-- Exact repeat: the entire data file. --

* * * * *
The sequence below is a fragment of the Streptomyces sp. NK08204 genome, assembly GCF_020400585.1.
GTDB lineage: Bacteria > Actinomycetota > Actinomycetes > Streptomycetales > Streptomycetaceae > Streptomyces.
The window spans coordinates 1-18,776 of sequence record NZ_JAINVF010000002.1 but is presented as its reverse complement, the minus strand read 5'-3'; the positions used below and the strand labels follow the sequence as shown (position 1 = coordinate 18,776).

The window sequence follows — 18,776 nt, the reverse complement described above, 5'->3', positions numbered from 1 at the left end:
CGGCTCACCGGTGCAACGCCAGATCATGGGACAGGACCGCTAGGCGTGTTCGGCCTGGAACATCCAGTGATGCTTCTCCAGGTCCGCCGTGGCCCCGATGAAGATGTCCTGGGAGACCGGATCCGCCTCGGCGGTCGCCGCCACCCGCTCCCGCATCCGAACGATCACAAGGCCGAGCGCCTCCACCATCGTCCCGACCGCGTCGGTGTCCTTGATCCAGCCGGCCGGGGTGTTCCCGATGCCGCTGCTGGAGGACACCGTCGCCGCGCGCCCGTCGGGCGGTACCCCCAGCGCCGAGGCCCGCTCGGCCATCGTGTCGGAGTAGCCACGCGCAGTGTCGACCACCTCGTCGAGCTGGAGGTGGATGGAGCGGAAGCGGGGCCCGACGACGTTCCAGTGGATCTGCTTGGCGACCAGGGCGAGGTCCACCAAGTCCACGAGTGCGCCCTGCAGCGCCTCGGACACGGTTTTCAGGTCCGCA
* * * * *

The sequence below is a fragment of the Streptomyces sp. NK08204 genome, assembly GCF_020400585.1.
GTDB lineage: Bacteria > Actinomycetota > Actinomycetes > Streptomycetales > Streptomycetaceae > Streptomyces.
The window spans coordinates 1-18,776 of sequence record NZ_JAINVF010000002.1 but is presented as its reverse complement, the minus strand read 5'-3'; the positions used below and the strand labels follow the sequence as shown (position 1 = coordinate 18,776).

The window sequence follows — 18,776 nt, the reverse complement described above, 5'->3', positions numbered from 1 at the left end:
CGGCTCACCGGTGCAACGCCAGATCATGGGACAGGACCGCTAGGCGTGTTCGGCCTGGAACATCCAGTGATGCTTCTCCAGGTCCGCCGTGGCCCCGATGAAGATGTCCTGGGAGACCGGATCCGCCTCGGCGGTCGCCGCCACCCGCTCCCGCATCCGAACGATCACAAGGCCGAGCGCCTCCACCATCGTCCCGACCGCGTCGGTGTCCTTGATCCAGCCGGCCGGGGTGTTCCCGATGCCGCTGCTGGAGGACACCGTCGCCGCGCGCCCGTCGGGCGGTACCCCCAGCGCCGAGGCCCGCTCGGCCATCGTGTCGGAGTAGCCACGCGCAGTGTCGACCACCTCGTCGAGCTGGAGGTGGATGGAGCGGAAGCGGGGCCCGACGACGTTCCAGTGGATCTGCTTGGCGACCAGGGCGAGGTCCACCAAGTCCACGAGTGCGCCCTGCAGCGCCTCGGACACGGTTTTCAGGTCCGCA